Mary was handcuffed and told to sit on the curb. Mary testified that the duration of time from when the police arrived until she was handcuffed and sat on the curb was approximately fifteen to twenty minutes. Officer Henry took Mary to the police station. Mary testified that Officer Henry told her to shut up and quit crying. He also told another officer that Mary battered him. Travis was also taken to the police station. His handcuffs were removed. Mary arrived at the station after Travis arrived. Travis asked Mary if she was okay. Officer Henry, told Travis to shut up and turn around. Travis replied that he had the right to ask his mother if she was okay. Officer Henry then approached Travis Travis responded by rising from his chair to a standing position. Several officers surrounded Travis. One pulled Travis' hands behind his back to handcuff him. Travis testified that Officer Henry kneed him in the outer left thigh three times. Travis said he was placed up against a wall with his hands behind his back and Officer Henry grabbed his thumb and twisted it.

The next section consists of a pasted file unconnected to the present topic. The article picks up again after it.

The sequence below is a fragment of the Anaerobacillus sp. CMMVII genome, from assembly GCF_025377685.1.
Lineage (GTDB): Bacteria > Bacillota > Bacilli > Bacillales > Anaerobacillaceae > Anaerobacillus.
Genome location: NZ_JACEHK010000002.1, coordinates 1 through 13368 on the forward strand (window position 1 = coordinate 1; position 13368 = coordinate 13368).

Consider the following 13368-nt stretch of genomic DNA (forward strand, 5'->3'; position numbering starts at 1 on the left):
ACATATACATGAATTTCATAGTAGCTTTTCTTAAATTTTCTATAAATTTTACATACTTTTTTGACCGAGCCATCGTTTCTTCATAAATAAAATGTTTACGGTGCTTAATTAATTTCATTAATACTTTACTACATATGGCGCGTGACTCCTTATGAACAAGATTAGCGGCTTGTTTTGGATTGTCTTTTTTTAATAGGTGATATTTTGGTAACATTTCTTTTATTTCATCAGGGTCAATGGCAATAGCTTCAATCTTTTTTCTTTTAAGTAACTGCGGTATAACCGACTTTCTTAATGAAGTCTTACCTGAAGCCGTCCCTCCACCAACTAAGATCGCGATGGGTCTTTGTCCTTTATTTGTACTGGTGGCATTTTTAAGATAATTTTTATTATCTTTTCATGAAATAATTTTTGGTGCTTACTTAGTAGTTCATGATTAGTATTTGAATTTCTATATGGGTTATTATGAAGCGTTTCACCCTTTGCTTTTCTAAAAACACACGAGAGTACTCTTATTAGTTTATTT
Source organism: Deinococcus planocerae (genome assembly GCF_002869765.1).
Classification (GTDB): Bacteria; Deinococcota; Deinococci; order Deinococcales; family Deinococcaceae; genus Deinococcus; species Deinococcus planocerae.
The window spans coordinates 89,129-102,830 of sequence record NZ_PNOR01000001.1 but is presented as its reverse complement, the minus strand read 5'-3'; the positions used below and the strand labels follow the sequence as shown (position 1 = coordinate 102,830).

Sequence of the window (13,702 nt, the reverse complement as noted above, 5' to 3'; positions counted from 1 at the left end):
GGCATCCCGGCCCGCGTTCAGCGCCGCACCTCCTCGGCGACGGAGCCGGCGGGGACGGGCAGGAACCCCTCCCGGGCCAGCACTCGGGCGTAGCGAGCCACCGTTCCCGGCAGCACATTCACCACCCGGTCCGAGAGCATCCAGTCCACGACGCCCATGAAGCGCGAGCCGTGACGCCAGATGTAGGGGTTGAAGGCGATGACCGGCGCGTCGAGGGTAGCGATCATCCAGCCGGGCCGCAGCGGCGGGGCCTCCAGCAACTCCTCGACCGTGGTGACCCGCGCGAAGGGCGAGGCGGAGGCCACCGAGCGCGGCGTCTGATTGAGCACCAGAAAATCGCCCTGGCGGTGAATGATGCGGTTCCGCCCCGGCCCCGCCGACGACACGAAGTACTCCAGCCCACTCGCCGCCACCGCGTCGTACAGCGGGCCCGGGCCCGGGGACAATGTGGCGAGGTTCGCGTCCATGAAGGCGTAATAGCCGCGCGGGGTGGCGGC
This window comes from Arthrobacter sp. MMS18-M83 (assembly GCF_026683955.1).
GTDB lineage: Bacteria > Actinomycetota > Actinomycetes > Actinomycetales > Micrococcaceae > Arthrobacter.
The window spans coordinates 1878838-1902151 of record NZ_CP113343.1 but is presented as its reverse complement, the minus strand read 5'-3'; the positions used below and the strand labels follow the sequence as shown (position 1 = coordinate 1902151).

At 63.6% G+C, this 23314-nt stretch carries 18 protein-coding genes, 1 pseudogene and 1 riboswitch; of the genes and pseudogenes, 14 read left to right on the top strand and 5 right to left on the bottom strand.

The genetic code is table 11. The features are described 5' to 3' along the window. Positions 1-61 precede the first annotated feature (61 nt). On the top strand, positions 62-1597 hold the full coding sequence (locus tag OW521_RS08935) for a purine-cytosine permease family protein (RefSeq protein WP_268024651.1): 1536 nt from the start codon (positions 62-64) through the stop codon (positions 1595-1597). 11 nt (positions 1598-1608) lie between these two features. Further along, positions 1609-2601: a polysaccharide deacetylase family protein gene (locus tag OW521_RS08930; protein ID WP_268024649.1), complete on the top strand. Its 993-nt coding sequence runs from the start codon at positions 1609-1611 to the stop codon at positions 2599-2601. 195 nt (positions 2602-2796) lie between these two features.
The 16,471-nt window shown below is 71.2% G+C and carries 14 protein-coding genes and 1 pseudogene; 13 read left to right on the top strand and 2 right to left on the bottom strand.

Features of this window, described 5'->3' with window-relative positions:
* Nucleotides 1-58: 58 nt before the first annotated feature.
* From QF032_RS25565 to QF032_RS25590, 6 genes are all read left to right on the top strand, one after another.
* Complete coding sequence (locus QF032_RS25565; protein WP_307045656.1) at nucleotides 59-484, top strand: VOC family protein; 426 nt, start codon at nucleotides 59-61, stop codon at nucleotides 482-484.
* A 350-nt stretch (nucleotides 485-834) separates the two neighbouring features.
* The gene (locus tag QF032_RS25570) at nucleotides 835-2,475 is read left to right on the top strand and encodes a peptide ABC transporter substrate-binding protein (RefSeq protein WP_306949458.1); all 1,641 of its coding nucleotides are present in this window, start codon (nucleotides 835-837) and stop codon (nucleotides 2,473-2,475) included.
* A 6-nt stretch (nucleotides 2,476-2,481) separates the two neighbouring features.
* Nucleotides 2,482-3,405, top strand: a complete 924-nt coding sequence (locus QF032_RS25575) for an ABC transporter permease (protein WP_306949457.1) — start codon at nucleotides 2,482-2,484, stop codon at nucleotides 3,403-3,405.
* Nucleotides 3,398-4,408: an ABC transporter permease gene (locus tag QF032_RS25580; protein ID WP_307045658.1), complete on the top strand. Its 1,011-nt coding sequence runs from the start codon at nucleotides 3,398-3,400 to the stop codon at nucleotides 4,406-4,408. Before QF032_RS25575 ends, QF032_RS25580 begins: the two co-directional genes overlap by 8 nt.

Travis was charged with battery of a law enforcement Officer Casey Wills, and resisting arrest. He was convicted of the battery charge in municipal court and found not guilty of resisting arrest. Travis appealed the conviction. During the appeal process, the battery charge was amended to obstructing legal process. Travis pled no contest to this charge and received fines and probation.